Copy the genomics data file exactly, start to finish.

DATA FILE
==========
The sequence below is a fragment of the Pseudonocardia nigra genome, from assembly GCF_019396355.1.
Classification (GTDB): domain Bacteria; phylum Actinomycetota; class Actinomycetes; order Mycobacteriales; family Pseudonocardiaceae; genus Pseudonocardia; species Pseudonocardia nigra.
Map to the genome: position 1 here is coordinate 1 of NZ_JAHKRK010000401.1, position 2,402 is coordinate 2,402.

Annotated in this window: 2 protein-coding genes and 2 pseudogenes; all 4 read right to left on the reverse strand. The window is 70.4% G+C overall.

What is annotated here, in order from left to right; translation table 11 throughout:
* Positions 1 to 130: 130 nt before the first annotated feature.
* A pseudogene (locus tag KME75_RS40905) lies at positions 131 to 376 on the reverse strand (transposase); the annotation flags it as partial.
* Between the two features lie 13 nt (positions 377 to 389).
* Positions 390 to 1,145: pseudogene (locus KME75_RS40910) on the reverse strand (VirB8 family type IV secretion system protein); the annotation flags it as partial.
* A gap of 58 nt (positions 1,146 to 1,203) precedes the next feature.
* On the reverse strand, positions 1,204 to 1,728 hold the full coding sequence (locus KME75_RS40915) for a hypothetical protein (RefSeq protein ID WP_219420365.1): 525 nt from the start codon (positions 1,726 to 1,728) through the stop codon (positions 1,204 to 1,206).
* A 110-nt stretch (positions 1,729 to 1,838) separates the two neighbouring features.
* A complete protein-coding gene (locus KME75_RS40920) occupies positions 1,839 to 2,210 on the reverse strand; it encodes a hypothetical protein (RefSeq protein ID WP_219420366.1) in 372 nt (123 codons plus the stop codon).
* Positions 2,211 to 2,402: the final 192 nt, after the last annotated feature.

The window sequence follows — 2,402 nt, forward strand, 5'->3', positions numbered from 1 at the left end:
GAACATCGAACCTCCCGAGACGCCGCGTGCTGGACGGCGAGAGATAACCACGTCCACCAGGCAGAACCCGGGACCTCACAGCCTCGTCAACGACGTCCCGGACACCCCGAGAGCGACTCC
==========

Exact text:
The sequence below is a fragment of the Pseudonocardia nigra genome, from assembly GCF_019396355.1.
Classification (GTDB): domain Bacteria; phylum Actinomycetota; class Actinomycetes; order Mycobacteriales; family Pseudonocardiaceae; genus Pseudonocardia; species Pseudonocardia nigra.
Map to the genome: position 1 here is coordinate 1 of NZ_JAHKRK010000401.1, position 2,402 is coordinate 2,402.

Annotated in this window: 2 protein-coding genes and 2 pseudogenes; all 4 read right to left on the reverse strand. The window is 70.4% G+C overall.

What is annotated here, in order from left to right; translation table 11 throughout:
* Positions 1 to 130: 130 nt before the first annotated feature.
* A pseudogene (locus tag KME75_RS40905) lies at positions 131 to 376 on the reverse strand (transposase); the annotation flags it as partial.
* Between the two features lie 13 nt (positions 377 to 389).
* Positions 390 to 1,145: pseudogene (locus KME75_RS40910) on the reverse strand (VirB8 family type IV secretion system protein); the annotation flags it as partial.
* A gap of 58 nt (positions 1,146 to 1,203) precedes the next feature.
* On the reverse strand, positions 1,204 to 1,728 hold the full coding sequence (locus KME75_RS40915) for a hypothetical protein (RefSeq protein ID WP_219420365.1): 525 nt from the start codon (positions 1,726 to 1,728) through the stop codon (positions 1,204 to 1,206).
* A 110-nt stretch (positions 1,729 to 1,838) separates the two neighbouring features.
* A complete protein-coding gene (locus KME75_RS40920) occupies positions 1,839 to 2,210 on the reverse strand; it encodes a hypothetical protein (RefSeq protein ID WP_219420366.1) in 372 nt (123 codons plus the stop codon).
* Positions 2,211 to 2,402: the final 192 nt, after the last annotated feature.

The window sequence follows — 2,402 nt, forward strand, 5'->3', positions numbered from 1 at the left end:
GAACATCGAACCTCCCGAGACGCCGCGTGCTGGACGGCGAGAGATAACCACGTCCACCAGGCAGAACCCGGGACCTCACAGCCTCGTCAACGACGTCCCGGACACCCCGAGAGCGACTCC